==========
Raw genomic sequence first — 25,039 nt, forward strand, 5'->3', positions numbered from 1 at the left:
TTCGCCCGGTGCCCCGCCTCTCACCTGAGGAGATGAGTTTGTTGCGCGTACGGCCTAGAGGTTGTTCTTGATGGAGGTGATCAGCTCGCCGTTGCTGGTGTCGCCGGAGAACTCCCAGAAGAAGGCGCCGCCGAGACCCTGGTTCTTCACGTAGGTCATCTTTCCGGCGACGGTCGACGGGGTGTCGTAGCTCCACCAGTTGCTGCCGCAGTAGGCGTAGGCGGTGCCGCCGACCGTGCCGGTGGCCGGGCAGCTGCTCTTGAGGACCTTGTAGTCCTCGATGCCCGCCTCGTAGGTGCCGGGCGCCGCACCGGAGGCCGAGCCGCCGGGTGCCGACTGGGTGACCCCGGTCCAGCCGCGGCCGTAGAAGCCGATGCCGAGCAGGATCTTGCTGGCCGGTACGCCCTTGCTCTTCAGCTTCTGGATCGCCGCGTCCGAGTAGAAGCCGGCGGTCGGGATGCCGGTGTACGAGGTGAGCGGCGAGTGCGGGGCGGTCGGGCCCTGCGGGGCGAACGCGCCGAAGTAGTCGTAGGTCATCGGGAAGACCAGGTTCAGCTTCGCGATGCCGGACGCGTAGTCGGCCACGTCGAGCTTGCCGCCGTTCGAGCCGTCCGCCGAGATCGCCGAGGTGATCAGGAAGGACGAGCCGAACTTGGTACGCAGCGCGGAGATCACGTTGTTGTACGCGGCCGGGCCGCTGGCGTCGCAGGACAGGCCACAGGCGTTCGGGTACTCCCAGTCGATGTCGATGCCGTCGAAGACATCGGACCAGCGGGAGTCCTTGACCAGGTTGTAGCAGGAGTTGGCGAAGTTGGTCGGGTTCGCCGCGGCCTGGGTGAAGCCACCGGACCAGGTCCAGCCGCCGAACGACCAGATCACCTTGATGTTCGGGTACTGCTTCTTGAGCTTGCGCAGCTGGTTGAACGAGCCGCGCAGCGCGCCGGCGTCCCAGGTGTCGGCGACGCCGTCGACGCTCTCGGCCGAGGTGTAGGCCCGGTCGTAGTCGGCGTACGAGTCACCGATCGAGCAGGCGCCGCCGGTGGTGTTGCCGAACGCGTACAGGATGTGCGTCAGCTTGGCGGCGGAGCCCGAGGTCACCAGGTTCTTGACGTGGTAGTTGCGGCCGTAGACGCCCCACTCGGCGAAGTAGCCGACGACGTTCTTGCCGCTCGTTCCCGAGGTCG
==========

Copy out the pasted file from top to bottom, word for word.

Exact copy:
Raw genomic sequence first — 25,039 nt, forward strand, 5'->3', positions numbered from 1 at the left:
TTCGCCCGGTGCCCCGCCTCTCACCTGAGGAGATGAGTTTGTTGCGCGTACGGCCTAGAGGTTGTTCTTGATGGAGGTGATCAGCTCGCCGTTGCTGGTGTCGCCGGAGAACTCCCAGAAGAAGGCGCCGCCGAGACCCTGGTTCTTCACGTAGGTCATCTTTCCGGCGACGGTCGACGGGGTGTCGTAGCTCCACCAGTTGCTGCCGCAGTAGGCGTAGGCGGTGCCGCCGACCGTGCCGGTGGCCGGGCAGCTGCTCTTGAGGACCTTGTAGTCCTCGATGCCCGCCTCGTAGGTGCCGGGCGCCGCACCGGAGGCCGAGCCGCCGGGTGCCGACTGGGTGACCCCGGTCCAGCCGCGGCCGTAGAAGCCGATGCCGAGCAGGATCTTGCTGGCCGGTACGCCCTTGCTCTTCAGCTTCTGGATCGCCGCGTCCGAGTAGAAGCCGGCGGTCGGGATGCCGGTGTACGAGGTGAGCGGCGAGTGCGGGGCGGTCGGGCCCTGCGGGGCGAACGCGCCGAAGTAGTCGTAGGTCATCGGGAAGACCAGGTTCAGCTTCGCGATGCCGGACGCGTAGTCGGCCACGTCGAGCTTGCCGCCGTTCGAGCCGTCCGCCGAGATCGCCGAGGTGATCAGGAAGGACGAGCCGAACTTGGTACGCAGCGCGGAGATCACGTTGTTGTACGCGGCCGGGCCGCTGGCGTCGCAGGACAGGCCACAGGCGTTCGGGTACTCCCAGTCGATGTCGATGCCGTCGAAGACATCGGACCAGCGGGAGTCCTTGACCAGGTTGTAGCAGGAGTTGGCGAAGTTGGTCGGGTTCGCCGCGGCCTGGGTGAAGCCACCGGACCAGGTCCAGCCGCCGAACGACCAGATCACCTTGATGTTCGGGTACTGCTTCTTGAGCTTGCGCAGCTGGTTGAACGAGCCGCGCAGCGCGCCGGCGTCCCAGGTGTCGGCGACGCCGTCGACGCTCTCGGCCGAGGTGTAGGCCCGGTCGTAGTCGGCGTACGAGTCACCGATCGAGCAGGCGCCGCCGGTGGTGTTGCCGAACGCGTACAGGATGTGCGTCAGCTTGGCGGCGGAGCCCGAGGTCACCAGGTTCTTGACGTGGTAGTTGCGGCCGTAGACGCCCCACTCGGCGAAGTAGCCGACGACGTTCTTGCCGCTCGTTCCCGAGGTCG